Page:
C#:Basic Azure Storage Table Operations

Last time in our discussion on creating Azure storage table, using our developer’s account, we have successfully deployed our Azure storage using the M.S. Azure portal. We also used a tool called Azure Storage Explorer in creating our sample Table which also contains sample Entities. For today’s article I will teach you on basic operations, e.g. (Insert, Select, delete) you can perform on your Azure Storage using a C# Console application.

Installing Azure Storage NuGet

First things first, we need to install the required NuGet in order to use Azure technology in our Console Application. Just open the Tools tab then NuGet package manager then click the Package Manager Console.

WindowsAzure.Storage

We need WindowsAzure.Storage because it contains the repositories needed to access data resources in our Storage Account. Just type in the Package Manager Console, the command based on the screenshot below:

WindowsAzureStorage

Microsoft.WindowsAzure.ConfigurationManager

We need Microsoft.WindowsAzure.ConfigurationManager because it contains a unified functionality for parsing the connection string from the configuration file regardless where it was deployed. Just type in the Package Manager Console, the command based on the screenshot below:

MicrosoftWindowAzureConfigurationManager.PNG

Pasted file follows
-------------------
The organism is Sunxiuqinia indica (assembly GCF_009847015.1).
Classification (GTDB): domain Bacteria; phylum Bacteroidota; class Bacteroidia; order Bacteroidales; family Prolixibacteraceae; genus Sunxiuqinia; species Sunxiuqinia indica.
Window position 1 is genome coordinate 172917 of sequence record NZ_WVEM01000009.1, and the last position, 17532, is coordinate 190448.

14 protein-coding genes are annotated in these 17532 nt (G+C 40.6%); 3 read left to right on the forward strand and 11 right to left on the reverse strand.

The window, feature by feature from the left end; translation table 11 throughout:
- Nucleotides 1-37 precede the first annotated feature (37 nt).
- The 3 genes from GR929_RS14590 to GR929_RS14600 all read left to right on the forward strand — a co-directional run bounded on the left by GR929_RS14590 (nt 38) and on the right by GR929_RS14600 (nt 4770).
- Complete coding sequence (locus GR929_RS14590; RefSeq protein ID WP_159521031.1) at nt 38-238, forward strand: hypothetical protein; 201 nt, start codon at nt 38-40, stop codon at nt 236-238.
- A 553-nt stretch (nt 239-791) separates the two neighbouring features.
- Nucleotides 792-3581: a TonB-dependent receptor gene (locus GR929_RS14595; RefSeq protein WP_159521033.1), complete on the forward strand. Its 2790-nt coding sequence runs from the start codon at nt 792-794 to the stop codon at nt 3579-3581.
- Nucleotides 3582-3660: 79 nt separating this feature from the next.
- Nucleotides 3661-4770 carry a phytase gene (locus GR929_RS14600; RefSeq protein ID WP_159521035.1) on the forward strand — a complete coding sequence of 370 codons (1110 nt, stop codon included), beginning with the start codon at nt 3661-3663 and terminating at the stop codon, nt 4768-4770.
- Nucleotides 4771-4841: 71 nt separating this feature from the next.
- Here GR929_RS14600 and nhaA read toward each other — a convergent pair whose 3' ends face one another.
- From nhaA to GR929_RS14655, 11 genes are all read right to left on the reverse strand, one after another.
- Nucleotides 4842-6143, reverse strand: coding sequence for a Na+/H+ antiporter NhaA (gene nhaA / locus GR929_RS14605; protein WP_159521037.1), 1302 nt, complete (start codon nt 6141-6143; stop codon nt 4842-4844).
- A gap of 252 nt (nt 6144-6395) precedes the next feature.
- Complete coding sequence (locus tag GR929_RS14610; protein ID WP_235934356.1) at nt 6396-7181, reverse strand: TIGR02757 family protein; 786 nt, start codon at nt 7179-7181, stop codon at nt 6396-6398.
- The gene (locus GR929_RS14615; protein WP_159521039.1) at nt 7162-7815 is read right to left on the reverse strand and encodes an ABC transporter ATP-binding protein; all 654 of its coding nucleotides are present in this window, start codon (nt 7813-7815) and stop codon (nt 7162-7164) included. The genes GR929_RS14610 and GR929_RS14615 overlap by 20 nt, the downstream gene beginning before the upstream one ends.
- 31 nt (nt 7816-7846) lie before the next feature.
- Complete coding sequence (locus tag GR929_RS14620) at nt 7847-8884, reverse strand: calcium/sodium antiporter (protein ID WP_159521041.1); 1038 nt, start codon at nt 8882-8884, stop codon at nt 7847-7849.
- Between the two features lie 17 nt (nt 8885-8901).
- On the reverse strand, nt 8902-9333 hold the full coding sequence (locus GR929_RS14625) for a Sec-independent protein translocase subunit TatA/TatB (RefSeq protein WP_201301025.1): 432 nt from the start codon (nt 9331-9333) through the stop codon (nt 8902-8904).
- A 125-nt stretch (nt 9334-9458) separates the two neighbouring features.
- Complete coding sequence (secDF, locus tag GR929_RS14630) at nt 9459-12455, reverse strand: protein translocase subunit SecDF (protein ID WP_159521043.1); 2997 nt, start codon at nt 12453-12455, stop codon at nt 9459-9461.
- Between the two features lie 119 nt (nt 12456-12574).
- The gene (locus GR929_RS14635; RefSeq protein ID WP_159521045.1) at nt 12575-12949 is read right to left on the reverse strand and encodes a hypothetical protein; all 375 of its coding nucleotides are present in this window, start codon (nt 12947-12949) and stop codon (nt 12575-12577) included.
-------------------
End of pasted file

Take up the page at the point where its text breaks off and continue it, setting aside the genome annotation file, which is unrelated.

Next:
Connection String

For our connection string we need to add application settings to our app.config file using our credentials from our previously created Azure Storage Table. Just replace the Key for your desired name for your b, AccountName and AccountKey based on your created Azure Table settings. Kindly see below for our sample App.config file:

AppConfigAzureStorage.PNG

AzureKeys.PNG

Once we have set up our application configuration file, let’s proceed to the basics of Azure Table storage, e.g. (Create table, Insert, delete). You can later check the actual results for the codes below in your Azure Portal under Azure Storage Table or using the Azure Storage Explorer linked to your Azure account.

Creating Azure Table

These are the steps for creating a table in the Azure Table Storage:

1.) We need to parse from our application configuration file our Azure connection string. We need to declare an object of type CloudStorageAccount and will use it’s Parse method which will contain our parsed connection string using the CloundConfigurationManager.GetSetting() method.

AzureCloudStorageAccountParse.PNG

2.) Next is to create CloudTableClient which will retrieve all tables and entities which are stored in our TableStorage.

AzureCloudTable.PNG

3.) Next is to get the specific table that you want to reference using the CloudTable.

AzureTableReference.PNG

4.) Lastly, will just execute the CreateIfNotExists() method of CloudTable to create the table.

AzureCreateTableIFNotExists.PNG

Take note that for the rest of the tutorial the above code is standard prior to the execution of CreateIfNotExists() method. So one way you can do is to reuse the creation of CloudStorageAccount right up to getting the table reference to be used.

Adding Entity to our table

Now that we have created our Table called “Employees” we will create our Entity using the steps below: